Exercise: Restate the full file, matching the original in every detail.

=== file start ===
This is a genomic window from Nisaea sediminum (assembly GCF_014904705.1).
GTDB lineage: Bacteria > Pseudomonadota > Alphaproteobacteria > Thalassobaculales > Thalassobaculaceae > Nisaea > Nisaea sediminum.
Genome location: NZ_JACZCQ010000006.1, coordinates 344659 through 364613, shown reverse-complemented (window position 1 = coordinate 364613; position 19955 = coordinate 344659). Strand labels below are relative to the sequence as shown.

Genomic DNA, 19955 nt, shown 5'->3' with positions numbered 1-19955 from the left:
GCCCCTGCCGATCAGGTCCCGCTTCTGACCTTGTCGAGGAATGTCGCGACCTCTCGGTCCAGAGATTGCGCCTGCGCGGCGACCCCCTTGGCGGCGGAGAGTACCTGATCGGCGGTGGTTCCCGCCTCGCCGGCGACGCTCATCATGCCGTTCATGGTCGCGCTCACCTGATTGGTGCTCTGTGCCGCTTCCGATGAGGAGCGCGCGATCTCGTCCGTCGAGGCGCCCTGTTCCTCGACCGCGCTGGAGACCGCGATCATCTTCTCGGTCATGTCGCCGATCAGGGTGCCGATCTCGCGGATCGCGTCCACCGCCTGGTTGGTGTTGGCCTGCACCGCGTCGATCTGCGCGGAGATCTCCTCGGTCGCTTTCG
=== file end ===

This is a genomic window from Nisaea sediminum (assembly GCF_014904705.1).
GTDB lineage: Bacteria > Pseudomonadota > Alphaproteobacteria > Thalassobaculales > Thalassobaculaceae > Nisaea > Nisaea sediminum.
Genome location: NZ_JACZCQ010000006.1, coordinates 344659 through 364613, shown reverse-complemented (window position 1 = coordinate 364613; position 19955 = coordinate 344659). Strand labels below are relative to the sequence as shown.

Genomic DNA, 19955 nt, shown 5'->3' with positions numbered 1-19955 from the left:
GCCCCTGCCGATCAGGTCCCGCTTCTGACCTTGTCGAGGAATGTCGCGACCTCTCGGTCCAGAGATTGCGCCTGCGCGGCGACCCCCTTGGCGGCGGAGAGTACCTGATCGGCGGTGGTTCCCGCCTCGCCGGCGACGCTCATCATGCCGTTCATGGTCGCGCTCACCTGATTGGTGCTCTGTGCCGCTTCCGATGAGGAGCGCGCGATCTCGTCCGTCGAGGCGCCCTGTTCCTCGACCGCGCTGGAGACCGCGATCATCTTCTCGGTCATGTCGCCGATCAGGGTGCCGATCTCGCGGATCGCGTCCACCGCCTGGTTGGTGTTGGCCTGCACCGCGTCGATCTGCGCGGAGATCTCCTCGGTCGCTTTCG